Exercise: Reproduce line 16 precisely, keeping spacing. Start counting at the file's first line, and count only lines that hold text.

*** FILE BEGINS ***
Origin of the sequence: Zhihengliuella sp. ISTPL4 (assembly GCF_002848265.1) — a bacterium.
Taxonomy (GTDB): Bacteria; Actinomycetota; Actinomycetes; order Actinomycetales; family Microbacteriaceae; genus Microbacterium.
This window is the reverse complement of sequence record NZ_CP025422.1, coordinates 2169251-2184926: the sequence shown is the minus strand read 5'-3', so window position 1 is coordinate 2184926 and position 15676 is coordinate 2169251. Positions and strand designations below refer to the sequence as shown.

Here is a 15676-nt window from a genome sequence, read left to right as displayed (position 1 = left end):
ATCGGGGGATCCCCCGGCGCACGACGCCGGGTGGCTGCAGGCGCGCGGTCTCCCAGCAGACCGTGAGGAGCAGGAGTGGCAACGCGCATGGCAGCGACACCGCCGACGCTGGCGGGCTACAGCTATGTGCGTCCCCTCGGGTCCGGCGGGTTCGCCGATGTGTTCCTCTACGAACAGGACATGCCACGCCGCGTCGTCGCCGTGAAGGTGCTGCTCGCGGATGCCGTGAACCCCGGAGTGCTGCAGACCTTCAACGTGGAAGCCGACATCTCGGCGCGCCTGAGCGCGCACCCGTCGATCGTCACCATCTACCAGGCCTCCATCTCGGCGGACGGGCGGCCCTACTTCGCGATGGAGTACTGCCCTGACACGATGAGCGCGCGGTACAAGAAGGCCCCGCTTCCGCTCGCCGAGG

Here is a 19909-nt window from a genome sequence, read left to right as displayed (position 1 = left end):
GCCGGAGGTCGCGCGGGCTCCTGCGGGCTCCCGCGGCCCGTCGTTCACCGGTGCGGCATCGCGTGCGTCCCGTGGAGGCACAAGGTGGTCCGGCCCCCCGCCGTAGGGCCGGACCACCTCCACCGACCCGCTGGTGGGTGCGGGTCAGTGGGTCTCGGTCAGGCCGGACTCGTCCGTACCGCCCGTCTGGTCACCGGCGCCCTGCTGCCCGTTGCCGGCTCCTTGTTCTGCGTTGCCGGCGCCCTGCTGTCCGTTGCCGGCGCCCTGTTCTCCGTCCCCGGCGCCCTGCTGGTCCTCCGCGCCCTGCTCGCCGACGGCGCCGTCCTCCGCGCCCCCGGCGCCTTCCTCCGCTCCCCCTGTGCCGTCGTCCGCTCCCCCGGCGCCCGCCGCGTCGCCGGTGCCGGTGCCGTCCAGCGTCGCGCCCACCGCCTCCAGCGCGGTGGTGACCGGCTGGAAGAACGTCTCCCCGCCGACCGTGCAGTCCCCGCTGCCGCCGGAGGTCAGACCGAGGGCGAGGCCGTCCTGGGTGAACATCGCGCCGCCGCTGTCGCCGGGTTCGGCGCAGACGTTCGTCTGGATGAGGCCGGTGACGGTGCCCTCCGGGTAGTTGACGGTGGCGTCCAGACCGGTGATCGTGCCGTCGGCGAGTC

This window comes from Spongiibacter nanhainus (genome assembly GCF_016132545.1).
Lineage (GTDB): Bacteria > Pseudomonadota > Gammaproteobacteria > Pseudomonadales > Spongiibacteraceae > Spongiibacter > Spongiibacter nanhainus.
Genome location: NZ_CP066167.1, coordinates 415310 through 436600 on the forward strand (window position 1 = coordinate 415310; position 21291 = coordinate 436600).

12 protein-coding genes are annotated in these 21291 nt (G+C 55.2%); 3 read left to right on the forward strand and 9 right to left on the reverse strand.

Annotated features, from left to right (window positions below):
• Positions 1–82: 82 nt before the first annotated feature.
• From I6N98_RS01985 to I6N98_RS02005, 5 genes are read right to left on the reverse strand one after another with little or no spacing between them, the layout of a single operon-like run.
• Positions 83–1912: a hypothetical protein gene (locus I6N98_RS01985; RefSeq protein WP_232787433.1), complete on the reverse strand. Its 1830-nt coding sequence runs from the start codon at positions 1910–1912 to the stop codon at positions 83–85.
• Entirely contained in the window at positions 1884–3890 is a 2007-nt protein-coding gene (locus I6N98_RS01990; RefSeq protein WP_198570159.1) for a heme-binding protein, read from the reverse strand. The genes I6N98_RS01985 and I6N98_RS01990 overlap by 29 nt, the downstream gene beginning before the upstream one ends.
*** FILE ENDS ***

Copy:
• Entirely contained in the window at positions 1884–3890 is a 2007-nt protein-coding gene (locus I6N98_RS01990; RefSeq protein WP_198570159.1) for a heme-binding protein, read from the reverse strand. The genes I6N98_RS01985 and I6N98_RS01990 overlap by 29 nt, the downstream gene beginning before the upstream one ends.